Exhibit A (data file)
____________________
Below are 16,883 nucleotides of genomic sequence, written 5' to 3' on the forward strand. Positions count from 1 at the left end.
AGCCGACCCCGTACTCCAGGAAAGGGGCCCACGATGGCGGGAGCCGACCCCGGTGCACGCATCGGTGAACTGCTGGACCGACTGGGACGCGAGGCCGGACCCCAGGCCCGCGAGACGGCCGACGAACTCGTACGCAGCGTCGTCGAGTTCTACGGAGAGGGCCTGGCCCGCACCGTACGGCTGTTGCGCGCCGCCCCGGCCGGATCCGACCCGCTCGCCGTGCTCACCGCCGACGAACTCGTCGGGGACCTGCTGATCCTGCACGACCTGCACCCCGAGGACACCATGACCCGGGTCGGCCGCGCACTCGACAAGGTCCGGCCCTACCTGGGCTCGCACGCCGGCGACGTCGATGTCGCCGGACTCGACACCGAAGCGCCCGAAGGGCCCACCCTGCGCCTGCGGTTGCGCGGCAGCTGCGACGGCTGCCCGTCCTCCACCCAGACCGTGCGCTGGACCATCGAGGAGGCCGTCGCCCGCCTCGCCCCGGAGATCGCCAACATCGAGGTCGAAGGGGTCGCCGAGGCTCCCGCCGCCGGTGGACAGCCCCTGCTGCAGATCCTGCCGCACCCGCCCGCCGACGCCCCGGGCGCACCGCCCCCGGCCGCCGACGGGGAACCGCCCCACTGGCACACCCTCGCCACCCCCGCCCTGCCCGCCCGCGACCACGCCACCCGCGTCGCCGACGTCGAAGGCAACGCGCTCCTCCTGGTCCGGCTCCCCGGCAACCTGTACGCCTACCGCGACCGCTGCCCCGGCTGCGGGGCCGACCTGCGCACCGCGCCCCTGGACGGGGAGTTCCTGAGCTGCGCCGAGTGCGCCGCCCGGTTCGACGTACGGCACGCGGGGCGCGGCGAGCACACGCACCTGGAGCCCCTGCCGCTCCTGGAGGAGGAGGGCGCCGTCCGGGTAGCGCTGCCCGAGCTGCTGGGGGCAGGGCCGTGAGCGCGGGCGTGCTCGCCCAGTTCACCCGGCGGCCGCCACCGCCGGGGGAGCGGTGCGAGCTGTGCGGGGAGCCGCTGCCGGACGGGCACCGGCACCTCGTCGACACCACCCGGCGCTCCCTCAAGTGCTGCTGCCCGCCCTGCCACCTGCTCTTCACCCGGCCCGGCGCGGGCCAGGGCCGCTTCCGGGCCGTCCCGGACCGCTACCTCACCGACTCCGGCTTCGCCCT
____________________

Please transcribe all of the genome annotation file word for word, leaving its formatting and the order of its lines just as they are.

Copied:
Below are 16,883 nucleotides of genomic sequence, written 5' to 3' on the forward strand. Positions count from 1 at the left end.
AGCCGACCCCGTACTCCAGGAAAGGGGCCCACGATGGCGGGAGCCGACCCCGGTGCACGCATCGGTGAACTGCTGGACCGACTGGGACGCGAGGCCGGACCCCAGGCCCGCGAGACGGCCGACGAACTCGTACGCAGCGTCGTCGAGTTCTACGGAGAGGGCCTGGCCCGCACCGTACGGCTGTTGCGCGCCGCCCCGGCCGGATCCGACCCGCTCGCCGTGCTCACCGCCGACGAACTCGTCGGGGACCTGCTGATCCTGCACGACCTGCACCCCGAGGACACCATGACCCGGGTCGGCCGCGCACTCGACAAGGTCCGGCCCTACCTGGGCTCGCACGCCGGCGACGTCGATGTCGCCGGACTCGACACCGAAGCGCCCGAAGGGCCCACCCTGCGCCTGCGGTTGCGCGGCAGCTGCGACGGCTGCCCGTCCTCCACCCAGACCGTGCGCTGGACCATCGAGGAGGCCGTCGCCCGCCTCGCCCCGGAGATCGCCAACATCGAGGTCGAAGGGGTCGCCGAGGCTCCCGCCGCCGGTGGACAGCCCCTGCTGCAGATCCTGCCGCACCCGCCCGCCGACGCCCCGGGCGCACCGCCCCCGGCCGCCGACGGGGAACCGCCCCACTGGCACACCCTCGCCACCCCCGCCCTGCCCGCCCGCGACCACGCCACCCGCGTCGCCGACGTCGAAGGCAACGCGCTCCTCCTGGTCCGGCTCCCCGGCAACCTGTACGCCTACCGCGACCGCTGCCCCGGCTGCGGGGCCGACCTGCGCACCGCGCCCCTGGACGGGGAGTTCCTGAGCTGCGCCGAGTGCGCCGCCCGGTTCGACGTACGGCACGCGGGGCGCGGCGAGCACACGCACCTGGAGCCCCTGCCGCTCCTGGAGGAGGAGGGCGCCGTCCGGGTAGCGCTGCCCGAGCTGCTGGGGGCAGGGCCGTGAGCGCGGGCGTGCTCGCCCAGTTCACCCGGCGGCCGCCACCGCCGGGGGAGCGGTGCGAGCTGTGCGGGGAGCCGCTGCCGGACGGGCACCGGCACCTCGTCGACACCACCCGGCGCTCCCTCAAGTGCTGCTGCCCGCCCTGCCACCTGCTCTTCACCCGGCCCGGCGCGGGCCAGGGCCGCTTCCGGGCCGTCCCGGACCGCTACCTCACCGACTCCGGCTTCGCCCT